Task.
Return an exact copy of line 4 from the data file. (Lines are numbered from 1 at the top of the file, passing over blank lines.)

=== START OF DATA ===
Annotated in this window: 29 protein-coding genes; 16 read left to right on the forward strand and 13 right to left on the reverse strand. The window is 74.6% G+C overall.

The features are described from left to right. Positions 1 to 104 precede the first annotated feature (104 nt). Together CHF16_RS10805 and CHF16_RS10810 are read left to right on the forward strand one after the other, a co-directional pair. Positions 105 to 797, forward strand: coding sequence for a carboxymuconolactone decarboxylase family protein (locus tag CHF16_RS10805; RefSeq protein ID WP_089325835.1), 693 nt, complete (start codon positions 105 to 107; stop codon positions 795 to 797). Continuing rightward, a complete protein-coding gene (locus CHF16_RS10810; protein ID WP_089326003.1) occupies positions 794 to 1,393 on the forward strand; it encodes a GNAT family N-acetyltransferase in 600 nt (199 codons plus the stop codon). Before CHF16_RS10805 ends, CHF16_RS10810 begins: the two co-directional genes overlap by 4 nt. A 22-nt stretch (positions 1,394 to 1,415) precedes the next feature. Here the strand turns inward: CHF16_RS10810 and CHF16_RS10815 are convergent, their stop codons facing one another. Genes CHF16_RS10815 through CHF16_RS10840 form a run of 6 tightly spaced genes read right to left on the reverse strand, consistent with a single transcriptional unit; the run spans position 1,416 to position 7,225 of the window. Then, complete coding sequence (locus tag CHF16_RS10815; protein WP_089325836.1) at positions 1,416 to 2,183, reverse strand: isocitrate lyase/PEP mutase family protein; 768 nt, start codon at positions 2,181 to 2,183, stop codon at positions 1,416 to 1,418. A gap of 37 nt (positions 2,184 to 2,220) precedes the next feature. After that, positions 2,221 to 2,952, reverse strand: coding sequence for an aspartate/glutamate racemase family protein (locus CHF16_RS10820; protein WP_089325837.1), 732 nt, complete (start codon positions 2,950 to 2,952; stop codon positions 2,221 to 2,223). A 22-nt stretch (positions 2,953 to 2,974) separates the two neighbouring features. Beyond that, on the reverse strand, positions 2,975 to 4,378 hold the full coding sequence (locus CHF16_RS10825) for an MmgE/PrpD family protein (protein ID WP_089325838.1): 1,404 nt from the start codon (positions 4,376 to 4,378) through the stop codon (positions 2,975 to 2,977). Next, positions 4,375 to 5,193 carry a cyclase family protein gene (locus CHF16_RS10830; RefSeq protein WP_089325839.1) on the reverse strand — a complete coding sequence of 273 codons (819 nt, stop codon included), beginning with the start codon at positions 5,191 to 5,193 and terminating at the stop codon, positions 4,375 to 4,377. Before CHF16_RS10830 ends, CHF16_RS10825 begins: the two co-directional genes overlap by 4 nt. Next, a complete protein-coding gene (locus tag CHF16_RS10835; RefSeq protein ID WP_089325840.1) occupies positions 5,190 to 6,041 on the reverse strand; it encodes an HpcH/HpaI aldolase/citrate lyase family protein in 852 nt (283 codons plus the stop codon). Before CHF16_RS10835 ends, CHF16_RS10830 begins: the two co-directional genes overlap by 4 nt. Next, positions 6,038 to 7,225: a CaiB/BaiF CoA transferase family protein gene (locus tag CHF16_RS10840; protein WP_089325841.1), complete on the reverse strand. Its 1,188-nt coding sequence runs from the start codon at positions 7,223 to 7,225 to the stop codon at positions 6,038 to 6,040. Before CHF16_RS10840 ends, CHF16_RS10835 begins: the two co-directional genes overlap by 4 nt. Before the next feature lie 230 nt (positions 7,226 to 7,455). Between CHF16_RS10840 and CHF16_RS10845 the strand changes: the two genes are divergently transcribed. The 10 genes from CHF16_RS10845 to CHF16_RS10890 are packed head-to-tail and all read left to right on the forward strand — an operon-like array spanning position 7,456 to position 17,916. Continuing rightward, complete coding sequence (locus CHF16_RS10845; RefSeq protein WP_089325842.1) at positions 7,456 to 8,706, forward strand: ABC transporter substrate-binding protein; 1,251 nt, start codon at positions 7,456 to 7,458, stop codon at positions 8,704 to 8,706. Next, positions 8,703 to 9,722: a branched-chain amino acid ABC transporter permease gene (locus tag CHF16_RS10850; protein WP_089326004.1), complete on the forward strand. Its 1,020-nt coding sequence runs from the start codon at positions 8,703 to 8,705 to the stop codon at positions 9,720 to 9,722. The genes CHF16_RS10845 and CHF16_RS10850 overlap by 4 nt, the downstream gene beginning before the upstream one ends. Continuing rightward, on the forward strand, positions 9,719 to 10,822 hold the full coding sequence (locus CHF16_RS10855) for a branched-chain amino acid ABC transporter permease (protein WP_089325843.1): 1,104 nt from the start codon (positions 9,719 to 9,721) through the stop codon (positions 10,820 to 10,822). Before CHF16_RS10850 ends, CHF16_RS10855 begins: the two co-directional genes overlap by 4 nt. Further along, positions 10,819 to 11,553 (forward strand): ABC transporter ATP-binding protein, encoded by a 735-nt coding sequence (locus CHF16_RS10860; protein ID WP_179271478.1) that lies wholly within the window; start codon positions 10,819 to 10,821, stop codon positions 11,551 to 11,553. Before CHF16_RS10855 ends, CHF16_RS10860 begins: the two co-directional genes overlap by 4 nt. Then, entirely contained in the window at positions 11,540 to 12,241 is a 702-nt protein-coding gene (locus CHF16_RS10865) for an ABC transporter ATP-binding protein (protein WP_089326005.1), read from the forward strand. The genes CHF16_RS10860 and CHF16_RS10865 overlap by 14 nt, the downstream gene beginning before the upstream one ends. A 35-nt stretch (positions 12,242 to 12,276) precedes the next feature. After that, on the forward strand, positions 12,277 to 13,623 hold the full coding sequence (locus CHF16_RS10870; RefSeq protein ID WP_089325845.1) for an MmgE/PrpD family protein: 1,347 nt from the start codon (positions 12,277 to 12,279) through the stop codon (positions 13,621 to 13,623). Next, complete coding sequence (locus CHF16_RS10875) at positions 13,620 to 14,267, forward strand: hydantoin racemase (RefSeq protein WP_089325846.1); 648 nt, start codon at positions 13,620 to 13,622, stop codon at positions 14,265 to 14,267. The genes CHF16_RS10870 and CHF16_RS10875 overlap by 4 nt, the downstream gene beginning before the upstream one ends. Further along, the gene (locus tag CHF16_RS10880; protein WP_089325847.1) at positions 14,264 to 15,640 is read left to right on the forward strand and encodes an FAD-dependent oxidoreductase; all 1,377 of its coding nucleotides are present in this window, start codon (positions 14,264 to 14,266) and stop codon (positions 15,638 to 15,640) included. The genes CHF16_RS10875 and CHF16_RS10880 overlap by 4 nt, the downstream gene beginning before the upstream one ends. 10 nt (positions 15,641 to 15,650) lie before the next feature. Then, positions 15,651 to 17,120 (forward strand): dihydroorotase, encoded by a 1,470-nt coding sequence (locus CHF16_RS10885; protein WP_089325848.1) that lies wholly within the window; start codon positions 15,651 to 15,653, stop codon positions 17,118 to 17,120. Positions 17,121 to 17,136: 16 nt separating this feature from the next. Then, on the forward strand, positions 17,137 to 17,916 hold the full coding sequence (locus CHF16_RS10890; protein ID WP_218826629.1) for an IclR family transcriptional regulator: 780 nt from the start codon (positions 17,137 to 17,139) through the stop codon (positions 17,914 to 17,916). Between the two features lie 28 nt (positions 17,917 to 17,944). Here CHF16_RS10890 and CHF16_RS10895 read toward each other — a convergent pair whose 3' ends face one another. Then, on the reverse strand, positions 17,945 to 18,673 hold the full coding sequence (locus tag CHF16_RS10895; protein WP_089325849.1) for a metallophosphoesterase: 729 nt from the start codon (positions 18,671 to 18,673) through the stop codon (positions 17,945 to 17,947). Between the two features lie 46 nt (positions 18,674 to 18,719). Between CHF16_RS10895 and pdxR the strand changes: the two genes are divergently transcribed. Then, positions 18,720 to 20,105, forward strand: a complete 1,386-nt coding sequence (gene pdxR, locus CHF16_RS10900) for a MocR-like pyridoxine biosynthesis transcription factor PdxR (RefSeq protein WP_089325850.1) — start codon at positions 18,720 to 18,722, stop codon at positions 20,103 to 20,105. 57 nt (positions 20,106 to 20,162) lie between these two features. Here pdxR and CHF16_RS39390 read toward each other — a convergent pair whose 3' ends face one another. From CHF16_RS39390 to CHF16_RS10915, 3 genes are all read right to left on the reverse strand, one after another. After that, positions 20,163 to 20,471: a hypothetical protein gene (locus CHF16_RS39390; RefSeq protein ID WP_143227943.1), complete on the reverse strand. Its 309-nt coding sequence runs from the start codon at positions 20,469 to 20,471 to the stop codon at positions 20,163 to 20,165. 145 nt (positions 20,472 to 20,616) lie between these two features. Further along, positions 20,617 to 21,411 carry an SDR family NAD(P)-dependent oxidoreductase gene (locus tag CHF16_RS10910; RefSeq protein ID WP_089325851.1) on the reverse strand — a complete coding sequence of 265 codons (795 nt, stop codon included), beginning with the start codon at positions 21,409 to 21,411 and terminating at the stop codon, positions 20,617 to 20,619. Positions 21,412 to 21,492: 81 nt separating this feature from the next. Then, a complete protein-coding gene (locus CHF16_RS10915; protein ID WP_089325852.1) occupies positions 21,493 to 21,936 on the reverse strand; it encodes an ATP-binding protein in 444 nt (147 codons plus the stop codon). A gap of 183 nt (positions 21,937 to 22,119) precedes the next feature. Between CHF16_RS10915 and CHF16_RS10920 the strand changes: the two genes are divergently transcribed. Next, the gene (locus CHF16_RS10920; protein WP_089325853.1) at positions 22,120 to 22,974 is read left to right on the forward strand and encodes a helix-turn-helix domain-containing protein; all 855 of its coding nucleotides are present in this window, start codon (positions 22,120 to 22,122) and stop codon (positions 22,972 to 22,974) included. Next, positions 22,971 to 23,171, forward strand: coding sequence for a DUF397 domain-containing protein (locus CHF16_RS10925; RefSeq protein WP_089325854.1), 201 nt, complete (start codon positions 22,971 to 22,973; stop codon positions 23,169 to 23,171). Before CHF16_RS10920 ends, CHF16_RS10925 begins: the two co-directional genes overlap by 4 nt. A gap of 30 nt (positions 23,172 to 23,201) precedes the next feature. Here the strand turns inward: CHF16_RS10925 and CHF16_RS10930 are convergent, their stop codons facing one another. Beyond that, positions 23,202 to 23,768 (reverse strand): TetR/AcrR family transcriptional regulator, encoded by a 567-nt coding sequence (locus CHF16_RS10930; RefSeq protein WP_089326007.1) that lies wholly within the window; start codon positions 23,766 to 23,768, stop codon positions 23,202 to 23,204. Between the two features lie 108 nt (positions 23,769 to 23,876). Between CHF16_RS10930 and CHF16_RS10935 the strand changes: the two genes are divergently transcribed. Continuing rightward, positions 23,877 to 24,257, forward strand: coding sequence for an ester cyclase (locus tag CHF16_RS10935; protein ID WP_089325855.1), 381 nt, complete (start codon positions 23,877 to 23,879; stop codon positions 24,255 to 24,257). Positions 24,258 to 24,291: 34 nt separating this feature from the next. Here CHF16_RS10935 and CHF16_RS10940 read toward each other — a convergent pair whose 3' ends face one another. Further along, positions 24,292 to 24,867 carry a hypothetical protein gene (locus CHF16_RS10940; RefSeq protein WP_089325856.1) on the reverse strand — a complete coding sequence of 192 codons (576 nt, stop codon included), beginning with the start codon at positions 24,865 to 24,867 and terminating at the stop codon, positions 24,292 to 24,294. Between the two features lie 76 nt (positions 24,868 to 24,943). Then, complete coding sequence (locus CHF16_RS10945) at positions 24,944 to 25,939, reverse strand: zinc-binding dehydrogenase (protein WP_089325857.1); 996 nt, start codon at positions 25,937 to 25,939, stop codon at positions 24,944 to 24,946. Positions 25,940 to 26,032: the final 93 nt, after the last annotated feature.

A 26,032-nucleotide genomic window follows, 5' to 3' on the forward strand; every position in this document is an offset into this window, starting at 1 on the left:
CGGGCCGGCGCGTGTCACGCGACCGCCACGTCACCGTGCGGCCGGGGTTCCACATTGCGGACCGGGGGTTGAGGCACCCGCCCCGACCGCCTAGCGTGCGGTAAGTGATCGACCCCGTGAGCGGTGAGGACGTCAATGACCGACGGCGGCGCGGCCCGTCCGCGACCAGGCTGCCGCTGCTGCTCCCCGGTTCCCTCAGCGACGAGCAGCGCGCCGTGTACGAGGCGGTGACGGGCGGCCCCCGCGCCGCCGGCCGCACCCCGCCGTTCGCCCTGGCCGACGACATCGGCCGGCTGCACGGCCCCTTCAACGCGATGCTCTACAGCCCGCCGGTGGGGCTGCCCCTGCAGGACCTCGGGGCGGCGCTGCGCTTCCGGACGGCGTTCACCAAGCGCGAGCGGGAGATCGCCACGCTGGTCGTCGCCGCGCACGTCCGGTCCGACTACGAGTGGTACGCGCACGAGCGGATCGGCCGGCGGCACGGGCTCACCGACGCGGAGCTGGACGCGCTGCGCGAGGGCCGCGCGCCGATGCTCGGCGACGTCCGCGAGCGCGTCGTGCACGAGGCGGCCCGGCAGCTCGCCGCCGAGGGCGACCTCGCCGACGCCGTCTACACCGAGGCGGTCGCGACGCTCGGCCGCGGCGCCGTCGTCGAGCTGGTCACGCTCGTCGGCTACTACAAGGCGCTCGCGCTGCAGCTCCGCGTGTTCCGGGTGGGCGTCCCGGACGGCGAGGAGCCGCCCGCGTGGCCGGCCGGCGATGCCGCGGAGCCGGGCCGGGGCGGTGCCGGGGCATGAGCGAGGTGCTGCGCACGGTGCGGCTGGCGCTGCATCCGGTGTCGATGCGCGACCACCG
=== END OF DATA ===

CGGGCCGGCGCGTGTCACGCGACCGCCACGTCACCGTGCGGCCGGGGTTCCACATTGCGGACCGGGGGTTGAGGCACCCGCCCCGACCGCCTAGCGTGCGGTAAGTGATCGACCCCGTGAGCGGTGAGGACGTCAATGACCGACGGCGGCGCGGCCCGTCCGCGACCAGGCTGCCGCTGCTGCTCCCCGGTTCCCTCAGCGACGAGCAGCGCGCCGTGTACGAGGCGGTGACGGGCGGCCCCCGCGCCGCCGGCCGCACCCCGCCGTTCGCCCTGGCCGACGACATCGGCCGGCTGCACGGCCCCTTCAACGCGATGCTCTACAGCCCGCCGGTGGGGCTGCCCCTGCAGGACCTCGGGGCGGCGCTGCGCTTCCGGACGGCGTTCACCAAGCGCGAGCGGGAGATCGCCACGCTGGTCGTCGCCGCGCACGTCCGGTCCGACTACGAGTGGTACGCGCACGAGCGGATCGGCCGGCGGCACGGGCTCACCGACGCGGAGCTGGACGCGCTGCGCGAGGGCCGCGCGCCGATGCTCGGCGACGTCCGCGAGCGCGTCGTGCACGAGGCGGCCCGGCAGCTCGCCGCCGAGGGCGACCTCGCCGACGCCGTCTACACCGAGGCGGTCGCGACGCTCGGCCGCGGCGCCGTCGTCGAGCTGGTCACGCTCGTCGGCTACTACAAGGCGCTCGCGCTGCAGCTCCGCGTGTTCCGGGTGGGCGTCCCGGACGGCGAGGAGCCGCCCGCGTGGCCGGCCGGCGATGCCGCGGAGCCGGGCCGGGGCGGTGCCGGGGCATGAGCGAGGTGCTGCGCACGGTGCGGCTGGCGCTGCATCCGGTGTCGATGCGCGACCACCG